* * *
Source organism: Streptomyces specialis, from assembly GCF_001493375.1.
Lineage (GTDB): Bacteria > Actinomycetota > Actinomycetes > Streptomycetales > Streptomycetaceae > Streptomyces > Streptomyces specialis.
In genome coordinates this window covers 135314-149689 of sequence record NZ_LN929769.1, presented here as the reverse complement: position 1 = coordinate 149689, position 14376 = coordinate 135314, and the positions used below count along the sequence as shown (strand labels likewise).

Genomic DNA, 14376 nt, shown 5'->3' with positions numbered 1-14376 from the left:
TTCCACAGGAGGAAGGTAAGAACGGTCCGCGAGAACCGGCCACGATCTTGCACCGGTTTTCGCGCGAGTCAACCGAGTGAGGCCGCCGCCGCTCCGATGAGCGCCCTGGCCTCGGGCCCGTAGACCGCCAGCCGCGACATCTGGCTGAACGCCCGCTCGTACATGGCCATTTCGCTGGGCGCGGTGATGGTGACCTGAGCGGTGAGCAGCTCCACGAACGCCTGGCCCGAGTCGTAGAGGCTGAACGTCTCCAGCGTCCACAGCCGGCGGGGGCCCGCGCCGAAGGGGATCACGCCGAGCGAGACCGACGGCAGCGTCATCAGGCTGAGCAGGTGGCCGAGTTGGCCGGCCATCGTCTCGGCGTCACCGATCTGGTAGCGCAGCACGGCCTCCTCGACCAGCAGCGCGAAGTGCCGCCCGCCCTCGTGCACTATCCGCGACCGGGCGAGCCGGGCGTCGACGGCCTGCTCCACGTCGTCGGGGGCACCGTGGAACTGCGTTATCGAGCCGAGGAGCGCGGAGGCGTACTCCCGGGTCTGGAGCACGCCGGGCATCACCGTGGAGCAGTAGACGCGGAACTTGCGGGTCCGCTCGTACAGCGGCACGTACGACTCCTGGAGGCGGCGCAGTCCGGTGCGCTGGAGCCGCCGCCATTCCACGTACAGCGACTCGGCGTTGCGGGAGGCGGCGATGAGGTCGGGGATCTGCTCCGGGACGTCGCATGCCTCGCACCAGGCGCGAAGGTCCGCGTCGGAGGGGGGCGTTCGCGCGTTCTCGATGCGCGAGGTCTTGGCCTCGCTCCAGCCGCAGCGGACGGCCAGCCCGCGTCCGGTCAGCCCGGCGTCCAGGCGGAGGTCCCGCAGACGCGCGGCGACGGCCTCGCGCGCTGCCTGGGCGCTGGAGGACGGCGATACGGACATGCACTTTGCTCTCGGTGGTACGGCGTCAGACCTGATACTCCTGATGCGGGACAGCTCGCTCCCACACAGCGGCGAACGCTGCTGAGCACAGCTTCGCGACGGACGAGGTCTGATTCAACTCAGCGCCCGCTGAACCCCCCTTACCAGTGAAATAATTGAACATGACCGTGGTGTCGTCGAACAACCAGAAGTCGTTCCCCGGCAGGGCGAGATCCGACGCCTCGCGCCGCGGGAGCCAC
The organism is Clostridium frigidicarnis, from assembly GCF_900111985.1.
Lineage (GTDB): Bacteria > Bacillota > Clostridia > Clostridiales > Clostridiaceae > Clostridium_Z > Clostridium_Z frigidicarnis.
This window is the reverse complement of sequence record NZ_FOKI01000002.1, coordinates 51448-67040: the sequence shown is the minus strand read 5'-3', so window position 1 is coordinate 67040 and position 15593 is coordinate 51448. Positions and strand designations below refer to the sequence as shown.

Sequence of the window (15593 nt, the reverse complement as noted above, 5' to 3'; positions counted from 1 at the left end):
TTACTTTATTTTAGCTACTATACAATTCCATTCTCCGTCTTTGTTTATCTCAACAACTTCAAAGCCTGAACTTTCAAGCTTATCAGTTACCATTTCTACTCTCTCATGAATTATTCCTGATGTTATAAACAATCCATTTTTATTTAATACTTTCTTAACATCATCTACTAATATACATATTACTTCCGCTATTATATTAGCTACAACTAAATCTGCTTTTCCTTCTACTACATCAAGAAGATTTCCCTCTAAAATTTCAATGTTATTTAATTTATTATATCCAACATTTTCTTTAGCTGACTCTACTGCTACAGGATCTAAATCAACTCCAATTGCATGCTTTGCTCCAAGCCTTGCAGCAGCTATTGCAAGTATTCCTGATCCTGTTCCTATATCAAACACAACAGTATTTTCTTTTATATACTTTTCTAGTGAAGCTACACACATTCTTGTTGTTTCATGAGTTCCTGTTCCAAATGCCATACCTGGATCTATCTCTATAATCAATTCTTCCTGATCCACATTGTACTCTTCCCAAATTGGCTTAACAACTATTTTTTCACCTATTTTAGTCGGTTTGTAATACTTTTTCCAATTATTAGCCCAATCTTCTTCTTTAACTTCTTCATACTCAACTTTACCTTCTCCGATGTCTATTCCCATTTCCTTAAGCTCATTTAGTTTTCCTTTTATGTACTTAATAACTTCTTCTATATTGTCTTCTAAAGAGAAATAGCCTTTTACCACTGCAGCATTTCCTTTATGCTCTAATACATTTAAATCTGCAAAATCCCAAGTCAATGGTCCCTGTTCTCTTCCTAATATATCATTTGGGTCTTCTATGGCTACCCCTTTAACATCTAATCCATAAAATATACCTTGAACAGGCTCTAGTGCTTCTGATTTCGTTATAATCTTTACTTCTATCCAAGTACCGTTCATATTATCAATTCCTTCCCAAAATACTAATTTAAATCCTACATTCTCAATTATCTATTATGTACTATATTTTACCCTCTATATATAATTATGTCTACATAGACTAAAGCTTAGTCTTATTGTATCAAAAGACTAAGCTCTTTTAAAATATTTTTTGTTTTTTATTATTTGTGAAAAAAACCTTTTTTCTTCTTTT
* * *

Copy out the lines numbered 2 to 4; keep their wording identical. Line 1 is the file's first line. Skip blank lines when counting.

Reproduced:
Lineage (GTDB): Bacteria > Actinomycetota > Actinomycetes > Streptomycetales > Streptomycetaceae > Streptomyces > Streptomyces specialis.
In genome coordinates this window covers 135314-149689 of sequence record NZ_LN929769.1, presented here as the reverse complement: position 1 = coordinate 149689, position 14376 = coordinate 135314, and the positions used below count along the sequence as shown (strand labels likewise).

Genomic DNA, 14376 nt, shown 5'->3' with positions numbered 1-14376 from the left: